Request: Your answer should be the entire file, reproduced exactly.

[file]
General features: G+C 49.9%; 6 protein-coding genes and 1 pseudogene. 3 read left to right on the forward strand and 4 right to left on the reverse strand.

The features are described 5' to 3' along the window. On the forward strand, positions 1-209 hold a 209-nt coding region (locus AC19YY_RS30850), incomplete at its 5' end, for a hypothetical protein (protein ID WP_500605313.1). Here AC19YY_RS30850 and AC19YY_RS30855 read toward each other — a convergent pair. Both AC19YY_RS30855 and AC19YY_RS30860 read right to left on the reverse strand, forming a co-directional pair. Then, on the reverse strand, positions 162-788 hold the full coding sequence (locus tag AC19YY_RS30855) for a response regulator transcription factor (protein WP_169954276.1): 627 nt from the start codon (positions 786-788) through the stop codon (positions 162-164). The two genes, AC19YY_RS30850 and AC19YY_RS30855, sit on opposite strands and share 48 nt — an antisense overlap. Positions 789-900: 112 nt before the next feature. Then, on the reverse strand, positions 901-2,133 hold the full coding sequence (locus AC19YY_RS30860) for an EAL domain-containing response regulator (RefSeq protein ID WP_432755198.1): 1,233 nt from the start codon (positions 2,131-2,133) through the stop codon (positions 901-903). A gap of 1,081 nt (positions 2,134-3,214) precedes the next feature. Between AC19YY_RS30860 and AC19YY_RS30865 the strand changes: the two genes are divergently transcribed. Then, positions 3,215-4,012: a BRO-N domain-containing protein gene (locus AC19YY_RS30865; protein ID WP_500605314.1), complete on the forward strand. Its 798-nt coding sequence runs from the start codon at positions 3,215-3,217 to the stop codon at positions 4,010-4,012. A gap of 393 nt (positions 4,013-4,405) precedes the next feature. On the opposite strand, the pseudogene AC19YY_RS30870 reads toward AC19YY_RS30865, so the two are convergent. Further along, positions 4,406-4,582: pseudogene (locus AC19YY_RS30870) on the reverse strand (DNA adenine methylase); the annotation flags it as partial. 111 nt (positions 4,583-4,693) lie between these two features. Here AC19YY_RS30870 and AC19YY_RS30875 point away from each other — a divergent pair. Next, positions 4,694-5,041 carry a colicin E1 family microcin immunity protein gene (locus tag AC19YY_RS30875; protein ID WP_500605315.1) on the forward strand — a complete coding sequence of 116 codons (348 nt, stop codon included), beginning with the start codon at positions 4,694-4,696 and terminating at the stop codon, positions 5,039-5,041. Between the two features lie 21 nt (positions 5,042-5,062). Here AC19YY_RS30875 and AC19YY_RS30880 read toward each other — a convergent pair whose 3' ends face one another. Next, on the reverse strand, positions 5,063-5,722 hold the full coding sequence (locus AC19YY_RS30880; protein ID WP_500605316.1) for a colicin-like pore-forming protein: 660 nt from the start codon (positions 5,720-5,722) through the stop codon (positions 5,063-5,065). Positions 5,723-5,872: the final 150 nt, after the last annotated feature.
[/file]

General features: G+C 49.9%; 6 protein-coding genes and 1 pseudogene. 3 read left to right on the forward strand and 4 right to left on the reverse strand.

The features are described 5' to 3' along the window. On the forward strand, positions 1-209 hold a 209-nt coding region (locus AC19YY_RS30850), incomplete at its 5' end, for a hypothetical protein (protein ID WP_500605313.1). Here AC19YY_RS30850 and AC19YY_RS30855 read toward each other — a convergent pair. Both AC19YY_RS30855 and AC19YY_RS30860 read right to left on the reverse strand, forming a co-directional pair. Then, on the reverse strand, positions 162-788 hold the full coding sequence (locus tag AC19YY_RS30855) for a response regulator transcription factor (protein WP_169954276.1): 627 nt from the start codon (positions 786-788) through the stop codon (positions 162-164). The two genes, AC19YY_RS30850 and AC19YY_RS30855, sit on opposite strands and share 48 nt — an antisense overlap. Positions 789-900: 112 nt before the next feature. Then, on the reverse strand, positions 901-2,133 hold the full coding sequence (locus AC19YY_RS30860) for an EAL domain-containing response regulator (RefSeq protein ID WP_432755198.1): 1,233 nt from the start codon (positions 2,131-2,133) through the stop codon (positions 901-903). A gap of 1,081 nt (positions 2,134-3,214) precedes the next feature. Between AC19YY_RS30860 and AC19YY_RS30865 the strand changes: the two genes are divergently transcribed. Then, positions 3,215-4,012: a BRO-N domain-containing protein gene (locus AC19YY_RS30865; protein ID WP_500605314.1), complete on the forward strand. Its 798-nt coding sequence runs from the start codon at positions 3,215-3,217 to the stop codon at positions 4,010-4,012. A gap of 393 nt (positions 4,013-4,405) precedes the next feature. On the opposite strand, the pseudogene AC19YY_RS30870 reads toward AC19YY_RS30865, so the two are convergent. Further along, positions 4,406-4,582: pseudogene (locus AC19YY_RS30870) on the reverse strand (DNA adenine methylase); the annotation flags it as partial. 111 nt (positions 4,583-4,693) lie between these two features. Here AC19YY_RS30870 and AC19YY_RS30875 point away from each other — a divergent pair. Next, positions 4,694-5,041 carry a colicin E1 family microcin immunity protein gene (locus tag AC19YY_RS30875; protein ID WP_500605315.1) on the forward strand — a complete coding sequence of 116 codons (348 nt, stop codon included), beginning with the start codon at positions 4,694-4,696 and terminating at the stop codon, positions 5,039-5,041. Between the two features lie 21 nt (positions 5,042-5,062). Here AC19YY_RS30875 and AC19YY_RS30880 read toward each other — a convergent pair whose 3' ends face one another. Next, on the reverse strand, positions 5,063-5,722 hold the full coding sequence (locus AC19YY_RS30880; protein ID WP_500605316.1) for a colicin-like pore-forming protein: 660 nt from the start codon (positions 5,720-5,722) through the stop codon (positions 5,063-5,065). Positions 5,723-5,872: the final 150 nt, after the last annotated feature.